There was a time not too long ago when corrugated printing meant adding blue or black logos and text to the plain cardboard box a product was shipped in. Or adding to the front of a pizza box the two-colored cartoon imagery of a chef tossing dough as he sported the stereotypical mustache and goofy hat.
That’s not the case anymore.
Like many other technologies over the past decade, corrugated printing has evolved to become much more advanced, incorporating high-definition imagery, a wider range of colors, and more intricate shapes and designs.
You may have seen evidence of this in your most recent trip to the grocery store. Pop-up displays and product packaging have grown to be more detailed, enticing, and even interactive, as many brands have begun to utilize nearly invisible QR codes and digital watermarks.
Brands see their packaging as a final opportunity to advertise and deliver their message to consumers before these consumers make a purchase decision. Therefore, these brands expect precision and clarity in the printed products that represent them
Keeping up with all the advancements in the industry, as well as the customer demands, can be difficult, especially when a lot of corrugated jobs are short-run projects that require changeover in materials between print runs.
To help corrugated printers reduce costs and deliver maximum quality, we’ve outlined the top four things you should pay attention to in order to reduce errors and get the most out of your printing process:
- Printing plates: There are a number of variations that can affect your printing plates and, as a result, your finished product. Soft, uneven, or worn plates can lead to image bleeding or dirty prints. Dirty or damaged plates can cause spotty, uneven appearances. Plates with the incorrect impression can cause streaky patterns and washboard print. Plates can also come loose and lead to uneven results. Check your plates before every run, making sure that the impression is adjusted appropriately, and that the plate has been properly cleaned or replaced.
- Ink: This seems like a no-brainer, but making sure your ink’s features meet the project’s requirements can sidestep many issues before they start. If the ink formulation is incorrect, you might see streaky lines, washboard print, or spotty appearances. If the ink is contaminated, you could see hickeys and foreign particles in your finished product. If your ink is not compatible from station to station, it can result in smearing and uneven color across the substrate.
- Viscosity: Just as it is important to maintain a consistent pH level in your corrugated print run, it is imperative that you control the viscosity of your ink. Viscosity that is too low can lead to spotty and uneven appearance, foaming, abrasion, streaky lines and other issues. If the viscosity is too high, you might see some of the same problems, in addition to halos, fisheyes, color that’s darker than the proof, contaminants on the substrate, ink smearing, uneven color, and more.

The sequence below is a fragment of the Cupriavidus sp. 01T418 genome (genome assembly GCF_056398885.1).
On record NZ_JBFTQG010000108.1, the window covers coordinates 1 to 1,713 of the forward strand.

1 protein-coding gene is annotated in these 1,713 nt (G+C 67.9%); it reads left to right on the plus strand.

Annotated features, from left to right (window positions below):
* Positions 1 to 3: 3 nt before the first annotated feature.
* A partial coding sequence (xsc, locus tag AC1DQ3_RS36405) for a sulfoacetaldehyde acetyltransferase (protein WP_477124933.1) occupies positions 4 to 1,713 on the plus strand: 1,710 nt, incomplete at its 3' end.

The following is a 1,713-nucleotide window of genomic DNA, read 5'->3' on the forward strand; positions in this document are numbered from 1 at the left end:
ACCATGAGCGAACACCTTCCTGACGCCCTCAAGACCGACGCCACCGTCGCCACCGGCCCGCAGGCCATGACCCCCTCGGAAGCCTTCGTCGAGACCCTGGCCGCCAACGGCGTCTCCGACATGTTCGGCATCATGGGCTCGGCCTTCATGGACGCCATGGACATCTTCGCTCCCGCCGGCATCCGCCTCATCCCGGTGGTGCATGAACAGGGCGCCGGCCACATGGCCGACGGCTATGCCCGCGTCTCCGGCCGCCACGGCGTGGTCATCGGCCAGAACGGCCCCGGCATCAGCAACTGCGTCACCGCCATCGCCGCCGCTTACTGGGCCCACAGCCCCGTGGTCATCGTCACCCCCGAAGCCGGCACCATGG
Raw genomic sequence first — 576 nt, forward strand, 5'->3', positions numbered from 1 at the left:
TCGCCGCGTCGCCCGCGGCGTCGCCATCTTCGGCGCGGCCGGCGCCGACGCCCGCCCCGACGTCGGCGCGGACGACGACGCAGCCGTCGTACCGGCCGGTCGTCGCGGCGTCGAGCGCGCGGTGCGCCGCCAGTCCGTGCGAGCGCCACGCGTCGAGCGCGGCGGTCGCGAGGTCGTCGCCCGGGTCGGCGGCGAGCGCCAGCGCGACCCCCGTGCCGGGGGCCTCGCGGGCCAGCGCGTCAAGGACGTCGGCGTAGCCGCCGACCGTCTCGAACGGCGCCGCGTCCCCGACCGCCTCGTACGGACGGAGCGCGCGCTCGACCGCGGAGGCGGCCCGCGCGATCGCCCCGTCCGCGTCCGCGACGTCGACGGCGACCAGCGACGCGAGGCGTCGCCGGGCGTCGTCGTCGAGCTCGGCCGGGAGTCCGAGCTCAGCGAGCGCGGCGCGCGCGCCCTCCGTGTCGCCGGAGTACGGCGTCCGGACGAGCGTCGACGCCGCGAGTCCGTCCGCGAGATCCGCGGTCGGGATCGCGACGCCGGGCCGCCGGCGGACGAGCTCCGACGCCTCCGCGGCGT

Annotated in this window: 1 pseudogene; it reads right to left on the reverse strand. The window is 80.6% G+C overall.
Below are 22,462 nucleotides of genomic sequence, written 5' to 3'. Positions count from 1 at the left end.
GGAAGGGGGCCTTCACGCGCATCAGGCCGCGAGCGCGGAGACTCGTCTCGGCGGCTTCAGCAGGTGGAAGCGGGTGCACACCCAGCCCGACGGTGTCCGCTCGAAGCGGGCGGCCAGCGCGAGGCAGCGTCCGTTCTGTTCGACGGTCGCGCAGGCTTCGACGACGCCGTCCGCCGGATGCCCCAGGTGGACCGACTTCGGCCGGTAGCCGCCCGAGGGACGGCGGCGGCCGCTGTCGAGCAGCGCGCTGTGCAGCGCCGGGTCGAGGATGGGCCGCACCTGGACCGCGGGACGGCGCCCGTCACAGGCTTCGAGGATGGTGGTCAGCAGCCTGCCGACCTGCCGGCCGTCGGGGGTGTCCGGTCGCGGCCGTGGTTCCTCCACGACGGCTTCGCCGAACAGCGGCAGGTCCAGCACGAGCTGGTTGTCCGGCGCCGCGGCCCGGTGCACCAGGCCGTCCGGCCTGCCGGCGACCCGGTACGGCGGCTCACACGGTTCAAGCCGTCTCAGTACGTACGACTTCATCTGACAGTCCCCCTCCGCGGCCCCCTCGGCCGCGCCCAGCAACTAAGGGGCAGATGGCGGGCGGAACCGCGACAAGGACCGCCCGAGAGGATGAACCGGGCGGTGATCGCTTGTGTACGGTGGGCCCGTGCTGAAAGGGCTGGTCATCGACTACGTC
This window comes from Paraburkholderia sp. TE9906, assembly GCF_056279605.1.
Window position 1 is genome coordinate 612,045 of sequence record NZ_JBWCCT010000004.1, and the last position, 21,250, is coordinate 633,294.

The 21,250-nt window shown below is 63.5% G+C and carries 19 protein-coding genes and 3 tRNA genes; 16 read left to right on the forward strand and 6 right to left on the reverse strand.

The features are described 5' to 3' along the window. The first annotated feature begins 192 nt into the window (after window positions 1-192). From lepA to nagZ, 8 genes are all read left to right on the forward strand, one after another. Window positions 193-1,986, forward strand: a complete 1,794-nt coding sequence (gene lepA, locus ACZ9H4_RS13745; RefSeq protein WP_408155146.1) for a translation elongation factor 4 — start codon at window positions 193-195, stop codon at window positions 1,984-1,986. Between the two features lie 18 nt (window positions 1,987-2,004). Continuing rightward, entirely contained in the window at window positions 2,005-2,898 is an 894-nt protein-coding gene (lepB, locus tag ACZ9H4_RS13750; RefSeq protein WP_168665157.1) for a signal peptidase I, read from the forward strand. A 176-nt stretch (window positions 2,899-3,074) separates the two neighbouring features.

We often talk about the importance of constant viscosity control. Without it (and a reliance on manual viscosity measurements, you may miss variations that can lead to the issues listed above. For a deeper look into the benefits of automated viscosity controls, check out our case study on the topic: Meeting Customer Specifications Just Got Easier.
- pH: The pH of your ink is very important in determining how well the ink will be absorbed and how well it will dry. If the ink is not drying or is drying too quickly, that’s often a sign that the pH is out of spec – too high or too low for the job in question. Uneven color and smearing can often be the result of a pH that is out of spec.
If the pH of your ink is low, you might also see images bleeding into non-image areas, spotty or uneven appearances (especially in solid areas), and streaky patterns of parallel lines. Monitoring and controlling pH to maintain a constant level throughout an entire run is critical as well. Any variations in pH levels can lead to inconsistent color from the start of a run compared to the end.
By paying close attention to ink characteristics like pigmentation, formulation, color concentration, and cleanliness, you’ll be able to avoid issues that increase cost and decrease quality.
There are a number of factors that can lead to costly corrugated printing issues, which are becoming increasingly magnified as clients and consumers expect more sophisticated prints from corrugated manufacturers.
To help reduce problems and maximize your process’ efficiency, get your free copy of our Corrugated Printing Troubleshooting Guide; it contains valuable information on identifying key corrugated printing issues, as well as the common solutions that can resolve each problem.